The Future of Latin America and the Caribbean
(or How Trotsky Refuted Ronald Aronson 65 Years Ago)

by George Saunders


(March 8, 2005)—The world situation today is marked not only by the trigger-happy oil imperialism of the sole superpower, the murderous U.S. military machine at work in Iraq, with threats renewed daily against Iraq’s neighbors, Syria and Iran. What’s going on in the world is definitely not just fundamentalist Christians, led by Bush, against fundamentalist Muslims led by the likes of bin Laden, as is suggested by Ronald Aronson. Writing in the March 14 issue of The Nation, Aronson says: “In a world reconfigured by Islamist terrorism and the ‘war on terror,’ dreams of social justice are no longer propelled by mass social movements of the secular left.” Aronson apparently has not read the courageous statement by the head of the Iraqi oil workers union published recently in the Guardian (UK), despite death squad actions against trade unionists in Iraq’s oil industry. The Iraqi trade unions are precisely “mass social movements” inspired by the “dreams of social justice” of the “secular left.”

Transfixed by Bush’s monotonous reiteration, “It’s either us or the terrorists,” Aronson leaves much of today’s world out of the “reconfigured” picture he presents, which in essence merely echoes Bush rhetoric. The reality is that, besides the horrendous slaughter committed mainly by U.S. forces in Iraq—paralleling the massacres carried out by the Israeli armed forces in Palestine—there is also the growing revolt of Latin America. And it is a revolt inspired by “dreams of social justice” and “propelled by mass social movements of the secular left.”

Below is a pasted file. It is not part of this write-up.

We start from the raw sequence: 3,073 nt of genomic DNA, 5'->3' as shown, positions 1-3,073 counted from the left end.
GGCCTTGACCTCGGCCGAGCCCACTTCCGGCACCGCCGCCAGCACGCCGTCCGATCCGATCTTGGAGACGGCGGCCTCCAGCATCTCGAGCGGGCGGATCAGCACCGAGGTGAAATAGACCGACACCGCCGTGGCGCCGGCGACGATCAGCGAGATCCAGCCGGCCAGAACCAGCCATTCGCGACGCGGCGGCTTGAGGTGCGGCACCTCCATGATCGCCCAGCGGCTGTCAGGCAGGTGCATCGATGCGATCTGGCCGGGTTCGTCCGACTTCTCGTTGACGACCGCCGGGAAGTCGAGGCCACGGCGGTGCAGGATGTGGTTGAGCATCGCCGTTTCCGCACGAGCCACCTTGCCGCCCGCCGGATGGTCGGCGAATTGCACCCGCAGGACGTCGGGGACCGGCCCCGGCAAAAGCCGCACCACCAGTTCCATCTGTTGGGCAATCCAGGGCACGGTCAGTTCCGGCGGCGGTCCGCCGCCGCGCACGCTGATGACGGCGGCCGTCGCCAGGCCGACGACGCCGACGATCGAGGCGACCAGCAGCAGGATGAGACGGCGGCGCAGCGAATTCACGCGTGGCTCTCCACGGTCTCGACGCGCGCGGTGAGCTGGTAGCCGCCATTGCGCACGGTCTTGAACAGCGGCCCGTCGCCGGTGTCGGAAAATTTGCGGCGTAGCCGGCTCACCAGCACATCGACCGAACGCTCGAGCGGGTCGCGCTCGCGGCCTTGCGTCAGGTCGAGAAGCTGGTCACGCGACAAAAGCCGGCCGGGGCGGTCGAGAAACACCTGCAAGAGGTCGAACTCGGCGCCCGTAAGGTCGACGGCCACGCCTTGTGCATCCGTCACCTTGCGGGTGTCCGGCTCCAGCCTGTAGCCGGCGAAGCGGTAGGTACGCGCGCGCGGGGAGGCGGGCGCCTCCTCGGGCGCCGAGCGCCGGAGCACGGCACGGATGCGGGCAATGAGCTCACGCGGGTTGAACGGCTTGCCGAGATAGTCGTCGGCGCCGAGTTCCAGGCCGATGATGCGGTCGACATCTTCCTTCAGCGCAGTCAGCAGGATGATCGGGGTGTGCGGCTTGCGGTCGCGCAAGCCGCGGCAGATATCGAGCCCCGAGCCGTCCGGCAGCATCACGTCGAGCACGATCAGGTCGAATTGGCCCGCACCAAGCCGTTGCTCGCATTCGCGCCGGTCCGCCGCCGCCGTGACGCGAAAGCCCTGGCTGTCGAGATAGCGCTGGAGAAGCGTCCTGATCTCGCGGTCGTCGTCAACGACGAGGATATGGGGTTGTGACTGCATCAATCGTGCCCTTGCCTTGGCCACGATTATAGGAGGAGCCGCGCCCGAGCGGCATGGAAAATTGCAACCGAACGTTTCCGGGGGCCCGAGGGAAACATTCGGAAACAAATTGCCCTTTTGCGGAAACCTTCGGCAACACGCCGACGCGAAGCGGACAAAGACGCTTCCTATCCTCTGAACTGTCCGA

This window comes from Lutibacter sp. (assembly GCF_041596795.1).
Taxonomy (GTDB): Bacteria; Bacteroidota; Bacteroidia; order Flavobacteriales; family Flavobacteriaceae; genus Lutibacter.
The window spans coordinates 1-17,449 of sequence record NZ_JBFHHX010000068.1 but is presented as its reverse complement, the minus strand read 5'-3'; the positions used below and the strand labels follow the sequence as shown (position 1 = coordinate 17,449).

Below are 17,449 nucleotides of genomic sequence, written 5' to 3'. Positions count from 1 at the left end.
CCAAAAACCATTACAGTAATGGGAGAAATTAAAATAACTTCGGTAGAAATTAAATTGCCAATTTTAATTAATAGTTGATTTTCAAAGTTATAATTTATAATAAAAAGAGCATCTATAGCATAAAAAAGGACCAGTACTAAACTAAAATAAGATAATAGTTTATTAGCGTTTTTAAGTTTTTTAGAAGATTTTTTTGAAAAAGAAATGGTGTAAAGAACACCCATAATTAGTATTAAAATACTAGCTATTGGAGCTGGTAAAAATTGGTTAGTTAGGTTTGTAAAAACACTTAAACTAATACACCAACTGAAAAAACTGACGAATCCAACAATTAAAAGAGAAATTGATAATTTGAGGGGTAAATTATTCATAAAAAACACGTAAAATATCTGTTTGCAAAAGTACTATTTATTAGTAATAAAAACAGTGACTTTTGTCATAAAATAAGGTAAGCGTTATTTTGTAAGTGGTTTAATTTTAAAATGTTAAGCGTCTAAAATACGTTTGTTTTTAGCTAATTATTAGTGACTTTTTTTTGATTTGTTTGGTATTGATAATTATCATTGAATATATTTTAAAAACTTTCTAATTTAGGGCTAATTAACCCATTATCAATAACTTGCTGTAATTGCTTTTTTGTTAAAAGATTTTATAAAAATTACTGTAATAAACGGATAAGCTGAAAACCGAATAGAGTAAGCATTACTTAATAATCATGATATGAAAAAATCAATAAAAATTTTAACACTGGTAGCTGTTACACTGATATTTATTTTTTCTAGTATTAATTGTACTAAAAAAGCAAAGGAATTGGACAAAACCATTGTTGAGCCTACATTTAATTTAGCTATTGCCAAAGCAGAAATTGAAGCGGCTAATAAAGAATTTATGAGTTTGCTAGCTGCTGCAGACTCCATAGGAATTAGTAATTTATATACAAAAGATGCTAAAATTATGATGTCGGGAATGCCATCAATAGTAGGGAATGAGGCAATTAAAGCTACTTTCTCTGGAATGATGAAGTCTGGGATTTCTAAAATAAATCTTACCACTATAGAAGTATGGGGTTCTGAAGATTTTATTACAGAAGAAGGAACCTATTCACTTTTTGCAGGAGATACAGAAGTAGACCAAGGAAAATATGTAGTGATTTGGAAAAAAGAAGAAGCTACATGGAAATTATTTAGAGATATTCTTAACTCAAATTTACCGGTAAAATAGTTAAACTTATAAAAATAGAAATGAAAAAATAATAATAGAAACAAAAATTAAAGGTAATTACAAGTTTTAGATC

Today’s Events in Latin America

In Venezuela, President Hugo Chávez has been repeatedly reelected by the impoverished majority over most of the past decade—and his government has been defended by repeated mass mobilizations of the workers and the poor. In the midst of his ongoing Bolivarian revolution he is now advocating “a new socialism for the 21st century” and recommending the ideas of Leon Trotsky, expressed in the book Permanent Revolution. In Venezuela, radical change is everywhere; some observers liken the situation there to the first years of the Cuban revolution; already some land and factories have been nationalized to meet the needs of the urban and rural poor rather than ensure profits for the wealthy owners of large properties. We recommend a recent article on Venezuela by Jorge Martín, with whom we do not agree on all points, but the information in his article is timely and useful.